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Supporting Grief – Trauma and the Emotional Brain
Grief and how to help #5
Emotions can have a life of their own at times. We may find ourselves bursting into tears, or perhaps laughing at an inappropriate moment. Later on reflection we may find ourselves thinking “well that was strange.” Most of the time we can ‘keep it together’ and keep our emotions in check, but at others, particularly with traumatic situations, we may not be able to. This is not a sign of weakness, but the way our brains are wired.
Dr Daniel Siegel is a neuro-scientist and professor and has developed a hand model of the brain (click to watch), which in essence uses the thumb to represent the emotional part of the brain (limbic system), while the fingers represent the thinking (cortex) part of the brain. I can remember being introduced to this model while I was a chaplain in a primary school, and have found it useful. The brain is wired so that the emotional and thinking parts of the brain cannot operate at the same time. This makes sense, because if you need to take evasive action, such as getting off the road because a car is coming, you do this immediately because your life depends on it. You don’t stop to think “Should I get off the road?” , you just do.
But sometimes our emotions get the better of us, they become out of control, particularly if there is trauma. This is because the thinking part of our brain has disengaged. We may say things we would not normally say, or do things we would not normally do. It is in these times we should not make decisions, as our brains are not in the space to be able to do so. There is an argument we should not drive, although having some time alone can help. I know for me it does.
Bring Dr Siegel’s model into the grief space. When we experience a loss of any sort, it will be a traumatic experience. Our ability to think and to reason are compromised. That is why funeral directors walk families through the funeral process; they understand, only too well, the trauma families are going through. I find this also when I am meeting with families in my role as a funeral celebrant.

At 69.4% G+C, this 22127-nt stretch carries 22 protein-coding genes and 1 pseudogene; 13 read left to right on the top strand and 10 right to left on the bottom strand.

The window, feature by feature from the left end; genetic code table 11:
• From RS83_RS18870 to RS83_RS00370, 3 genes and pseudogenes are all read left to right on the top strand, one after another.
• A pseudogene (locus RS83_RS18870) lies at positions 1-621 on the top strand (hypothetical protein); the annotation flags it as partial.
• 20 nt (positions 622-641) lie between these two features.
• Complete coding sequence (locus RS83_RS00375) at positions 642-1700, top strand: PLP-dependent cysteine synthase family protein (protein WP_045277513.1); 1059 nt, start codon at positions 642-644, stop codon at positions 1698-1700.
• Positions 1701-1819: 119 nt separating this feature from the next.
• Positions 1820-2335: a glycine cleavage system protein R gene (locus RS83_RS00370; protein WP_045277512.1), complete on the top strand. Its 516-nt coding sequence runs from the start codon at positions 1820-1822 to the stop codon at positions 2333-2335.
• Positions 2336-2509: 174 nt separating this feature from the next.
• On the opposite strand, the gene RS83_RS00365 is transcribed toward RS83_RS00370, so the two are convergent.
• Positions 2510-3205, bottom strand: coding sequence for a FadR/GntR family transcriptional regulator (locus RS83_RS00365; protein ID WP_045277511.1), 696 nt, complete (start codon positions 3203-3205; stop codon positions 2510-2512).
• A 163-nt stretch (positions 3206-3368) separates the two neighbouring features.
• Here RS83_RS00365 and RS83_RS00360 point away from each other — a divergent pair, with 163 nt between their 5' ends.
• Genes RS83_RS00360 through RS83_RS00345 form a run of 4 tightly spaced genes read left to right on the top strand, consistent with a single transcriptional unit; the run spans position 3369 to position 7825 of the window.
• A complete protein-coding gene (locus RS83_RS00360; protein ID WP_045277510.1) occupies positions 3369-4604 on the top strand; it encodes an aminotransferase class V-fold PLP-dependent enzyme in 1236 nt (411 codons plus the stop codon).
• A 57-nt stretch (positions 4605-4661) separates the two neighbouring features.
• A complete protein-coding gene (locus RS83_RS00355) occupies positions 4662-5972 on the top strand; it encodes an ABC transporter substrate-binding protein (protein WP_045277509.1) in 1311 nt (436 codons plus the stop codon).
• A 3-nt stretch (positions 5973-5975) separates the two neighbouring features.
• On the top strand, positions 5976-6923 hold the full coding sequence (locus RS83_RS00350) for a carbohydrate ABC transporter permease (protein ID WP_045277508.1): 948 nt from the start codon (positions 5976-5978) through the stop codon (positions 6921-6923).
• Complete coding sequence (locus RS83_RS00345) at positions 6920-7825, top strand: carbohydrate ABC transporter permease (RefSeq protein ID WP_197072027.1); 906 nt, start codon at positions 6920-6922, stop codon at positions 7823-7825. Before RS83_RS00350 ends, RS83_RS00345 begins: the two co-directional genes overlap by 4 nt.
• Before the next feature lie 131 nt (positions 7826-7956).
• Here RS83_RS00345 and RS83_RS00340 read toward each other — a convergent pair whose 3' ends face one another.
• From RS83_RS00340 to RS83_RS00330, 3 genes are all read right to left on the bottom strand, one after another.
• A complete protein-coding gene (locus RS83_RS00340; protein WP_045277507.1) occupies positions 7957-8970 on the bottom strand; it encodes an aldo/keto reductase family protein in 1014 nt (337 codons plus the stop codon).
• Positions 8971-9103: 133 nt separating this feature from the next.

As supportive friends, please know that to the grieving person, the loss just makes no sense. It is just too traumatic. It is overwhelming, it is dark, it feels like the world has ended. They will say things that make no sense, they may repeat things, they may suddenly have the need to do something without warning. This is what trauma is, and all we can do is walk with them, and ensure they stay safe. They need protecting, as they may not be capable of keep themselves safe. They may be able to calm themselves down in time, we do have this ability, while at other times, encouraging them to count down from ten, or some other thinking activity may help. Every situation and person will be different.
The commentary in this blog is intended to be general in nature. It is just some observations from one fellow traveller in life to another. If anything in this blog raises issues for you, please call Lifeline on 13 11 14 or consult with a trusted medical professional.